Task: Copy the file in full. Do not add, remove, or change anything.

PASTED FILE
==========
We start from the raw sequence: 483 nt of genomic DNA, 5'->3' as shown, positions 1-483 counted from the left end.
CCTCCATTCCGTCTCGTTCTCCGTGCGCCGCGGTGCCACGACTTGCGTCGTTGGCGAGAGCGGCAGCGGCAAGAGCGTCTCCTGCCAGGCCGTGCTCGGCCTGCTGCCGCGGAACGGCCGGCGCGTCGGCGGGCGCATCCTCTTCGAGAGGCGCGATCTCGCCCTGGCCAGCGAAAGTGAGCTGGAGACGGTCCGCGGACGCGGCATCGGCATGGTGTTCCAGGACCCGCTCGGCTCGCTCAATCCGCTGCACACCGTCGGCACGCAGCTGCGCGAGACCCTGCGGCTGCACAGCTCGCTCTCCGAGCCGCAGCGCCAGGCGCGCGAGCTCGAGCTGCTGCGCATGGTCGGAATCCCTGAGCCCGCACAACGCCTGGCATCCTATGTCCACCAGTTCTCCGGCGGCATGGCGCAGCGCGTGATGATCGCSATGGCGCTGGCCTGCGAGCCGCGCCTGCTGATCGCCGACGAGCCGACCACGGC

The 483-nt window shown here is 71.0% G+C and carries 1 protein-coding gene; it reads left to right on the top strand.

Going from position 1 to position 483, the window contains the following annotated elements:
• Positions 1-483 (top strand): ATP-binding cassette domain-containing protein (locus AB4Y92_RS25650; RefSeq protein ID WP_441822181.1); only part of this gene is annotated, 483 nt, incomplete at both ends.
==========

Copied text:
We start from the raw sequence: 483 nt of genomic DNA, 5'->3' as shown, positions 1-483 counted from the left end.
CCTCCATTCCGTCTCGTTCTCCGTGCGCCGCGGTGCCACGACTTGCGTCGTTGGCGAGAGCGGCAGCGGCAAGAGCGTCTCCTGCCAGGCCGTGCTCGGCCTGCTGCCGCGGAACGGCCGGCGCGTCGGCGGGCGCATCCTCTTCGAGAGGCGCGATCTCGCCCTGGCCAGCGAAAGTGAGCTGGAGACGGTCCGCGGACGCGGCATCGGCATGGTGTTCCAGGACCCGCTCGGCTCGCTCAATCCGCTGCACACCGTCGGCACGCAGCTGCGCGAGACCCTGCGGCTGCACAGCTCGCTCTCCGAGCCGCAGCGCCAGGCGCGCGAGCTCGAGCTGCTGCGCATGGTCGGAATCCCTGAGCCCGCACAACGCCTGGCATCCTATGTCCACCAGTTCTCCGGCGGCATGGCGCAGCGCGTGATGATCGCSATGGCGCTGGCCTGCGAGCCGCGCCTGCTGATCGCCGACGAGCCGACCACGGC

The 483-nt window shown here is 71.0% G+C and carries 1 protein-coding gene; it reads left to right on the top strand.

Going from position 1 to position 483, the window contains the following annotated elements:
• Positions 1-483 (top strand): ATP-binding cassette domain-containing protein (locus AB4Y92_RS25650; RefSeq protein ID WP_441822181.1); only part of this gene is annotated, 483 nt, incomplete at both ends.